Connecticut Green Bank issues another round of Green Liberty Notes

Connecticut Green Bank launched its eighth sale of Green Liberty Notes, seeking up to $350,000 for a state-wide small business energy loan program.

The one-year notes are on sale through October 26 on Green Bank’s online platform, offered through its subsidiary CGB Green Liberty Notes LLC.

They feature a 5.25% interest rate and, with buy-in starting at $100, appealing to retail investors by “lowering the bar” to access, said Bert Hunter, executive vice president and chief investment officer for the Green Bank.

With buy-in starting at $100, the notes are “lowering the bar” to access for retail investors, said Bert Hunter, executive vice president and chief investment officer for the Green Bank.

Bert Hunter

Officials said in a statement they expect the new notes to sell quickly after demand exceeded sale maximums in the last five consecutive issuances.

It is also offering an interest-rate boost to 5.5% for holders of its fourth series of one-year notes that will mature Nov. 2, if they reinvest them in the new offering.

Priority will be given first to investors who reinvest through the reinvestment offer, and then to Connecticut residents who invest $1,050 or less, the Green Bank said.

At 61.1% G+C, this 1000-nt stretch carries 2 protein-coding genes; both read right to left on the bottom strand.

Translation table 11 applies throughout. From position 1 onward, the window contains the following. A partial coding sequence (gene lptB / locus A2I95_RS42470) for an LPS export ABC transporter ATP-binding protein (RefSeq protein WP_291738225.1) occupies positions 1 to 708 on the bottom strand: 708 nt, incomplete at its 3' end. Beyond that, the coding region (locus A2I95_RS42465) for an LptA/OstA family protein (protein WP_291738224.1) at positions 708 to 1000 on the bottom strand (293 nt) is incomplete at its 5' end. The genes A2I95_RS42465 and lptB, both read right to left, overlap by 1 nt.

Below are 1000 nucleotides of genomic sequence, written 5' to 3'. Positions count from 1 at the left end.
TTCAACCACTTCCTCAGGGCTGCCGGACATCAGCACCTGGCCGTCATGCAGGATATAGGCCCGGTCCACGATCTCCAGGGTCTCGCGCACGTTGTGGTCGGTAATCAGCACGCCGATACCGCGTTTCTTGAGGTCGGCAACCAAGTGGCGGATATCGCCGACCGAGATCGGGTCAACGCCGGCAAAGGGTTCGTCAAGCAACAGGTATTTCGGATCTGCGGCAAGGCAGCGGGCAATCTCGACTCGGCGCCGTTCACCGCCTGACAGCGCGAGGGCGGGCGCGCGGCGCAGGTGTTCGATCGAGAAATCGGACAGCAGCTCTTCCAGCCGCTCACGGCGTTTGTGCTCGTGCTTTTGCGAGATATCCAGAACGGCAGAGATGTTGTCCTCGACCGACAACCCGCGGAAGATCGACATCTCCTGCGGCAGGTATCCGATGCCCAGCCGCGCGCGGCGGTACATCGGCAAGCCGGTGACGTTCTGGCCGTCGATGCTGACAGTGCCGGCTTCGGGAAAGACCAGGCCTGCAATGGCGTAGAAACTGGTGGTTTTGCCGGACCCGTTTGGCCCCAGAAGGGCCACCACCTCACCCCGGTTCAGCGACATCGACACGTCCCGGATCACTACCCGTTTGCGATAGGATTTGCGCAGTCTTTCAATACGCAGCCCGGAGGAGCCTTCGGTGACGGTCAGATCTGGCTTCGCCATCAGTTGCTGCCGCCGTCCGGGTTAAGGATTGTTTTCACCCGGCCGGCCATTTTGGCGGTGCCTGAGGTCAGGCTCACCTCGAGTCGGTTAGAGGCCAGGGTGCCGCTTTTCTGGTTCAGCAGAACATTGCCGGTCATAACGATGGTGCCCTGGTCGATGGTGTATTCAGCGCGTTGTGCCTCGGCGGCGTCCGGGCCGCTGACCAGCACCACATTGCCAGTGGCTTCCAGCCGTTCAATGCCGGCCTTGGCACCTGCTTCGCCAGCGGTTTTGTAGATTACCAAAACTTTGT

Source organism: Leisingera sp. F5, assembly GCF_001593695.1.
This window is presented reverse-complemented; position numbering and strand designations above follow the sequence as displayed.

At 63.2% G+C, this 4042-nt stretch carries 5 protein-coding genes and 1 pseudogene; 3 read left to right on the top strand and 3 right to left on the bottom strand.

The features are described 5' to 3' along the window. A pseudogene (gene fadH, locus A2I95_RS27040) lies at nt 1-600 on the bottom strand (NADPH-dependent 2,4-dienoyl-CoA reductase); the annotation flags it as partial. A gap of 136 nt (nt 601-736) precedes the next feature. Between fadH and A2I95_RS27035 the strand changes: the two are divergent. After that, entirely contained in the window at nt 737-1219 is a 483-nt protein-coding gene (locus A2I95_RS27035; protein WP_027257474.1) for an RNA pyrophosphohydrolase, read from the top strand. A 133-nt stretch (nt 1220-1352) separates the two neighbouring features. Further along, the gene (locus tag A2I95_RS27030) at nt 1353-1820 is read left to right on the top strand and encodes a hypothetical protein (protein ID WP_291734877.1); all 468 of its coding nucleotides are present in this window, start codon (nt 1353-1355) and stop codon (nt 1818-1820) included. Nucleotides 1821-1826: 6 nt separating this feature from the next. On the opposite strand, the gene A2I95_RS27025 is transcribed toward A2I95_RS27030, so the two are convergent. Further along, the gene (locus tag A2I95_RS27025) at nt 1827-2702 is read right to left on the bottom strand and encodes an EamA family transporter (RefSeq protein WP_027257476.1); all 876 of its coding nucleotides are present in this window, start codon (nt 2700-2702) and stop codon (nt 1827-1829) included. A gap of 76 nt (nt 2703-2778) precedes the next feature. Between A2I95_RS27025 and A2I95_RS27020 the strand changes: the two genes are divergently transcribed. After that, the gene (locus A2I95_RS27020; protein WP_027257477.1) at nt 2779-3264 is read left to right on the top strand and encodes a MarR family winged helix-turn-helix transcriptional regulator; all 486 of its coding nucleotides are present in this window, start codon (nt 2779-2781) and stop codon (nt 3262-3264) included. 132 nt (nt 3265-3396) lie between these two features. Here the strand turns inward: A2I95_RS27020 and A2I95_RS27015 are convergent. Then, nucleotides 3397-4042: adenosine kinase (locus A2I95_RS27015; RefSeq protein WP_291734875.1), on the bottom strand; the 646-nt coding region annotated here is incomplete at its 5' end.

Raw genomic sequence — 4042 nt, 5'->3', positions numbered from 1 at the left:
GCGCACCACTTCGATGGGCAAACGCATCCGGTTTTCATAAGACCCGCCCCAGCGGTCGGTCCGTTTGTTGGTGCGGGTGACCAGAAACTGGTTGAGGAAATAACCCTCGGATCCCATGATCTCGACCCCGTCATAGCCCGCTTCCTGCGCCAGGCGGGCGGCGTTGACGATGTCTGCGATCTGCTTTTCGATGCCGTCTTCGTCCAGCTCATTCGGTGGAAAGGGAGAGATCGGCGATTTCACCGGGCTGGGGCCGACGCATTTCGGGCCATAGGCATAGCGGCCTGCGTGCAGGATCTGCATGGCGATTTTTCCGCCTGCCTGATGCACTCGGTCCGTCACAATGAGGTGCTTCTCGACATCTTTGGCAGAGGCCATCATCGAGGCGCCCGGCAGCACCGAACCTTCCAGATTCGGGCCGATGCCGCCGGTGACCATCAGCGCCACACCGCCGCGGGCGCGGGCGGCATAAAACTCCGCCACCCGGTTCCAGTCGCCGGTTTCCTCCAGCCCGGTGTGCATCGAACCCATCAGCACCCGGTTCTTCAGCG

Interest on the notes is federally taxable.

Interest was so heavy for the most recent offering of the notes this July that the target of the sale was increased from $250,000 to $350,000, the Green Bank said.

The notes are climate-verified by Kestrel and proceeds from the new issuance will go towards New England utility company Eversource’s Small Business Energy Advantage program, which provides zero-interest loans to small businesses in Connecticut to help reduce energy costs through efficiency upgrades.

Connecticut Green Bank, the nation’s first state-level green bank, was established by an act of the state legislature in 2011 and has since raised $2.5 billion for investments geared towards developing the state’s green economy, the bank says.

Previous issuances by Green Bank, including two issuances of Liberty Green Bonds, have gone on to fund several other like-minded initiatives in the state.

With buy-in set at $1,000, its climate-bond-certified Green Liberty Bonds are also targeted toward the general public, featuring a marketing program that echoed the Series E war bonds sold to Americans during World War II.

Green Bank last sold $24.8 million of the bonds in 2021 to finance a state-supported solar energy credit program.

Demand outstripped supply four-to-one for the issuance, officials said at the time, and the deal fetched an A long-term rating with a stable outlook from S&P Global Ratings.

Green Bank also sold $16.8 million of Liberty Green Bonds in 2020 to support the same program in a deal that won a Bond Buyer award for best innovative finance transaction.

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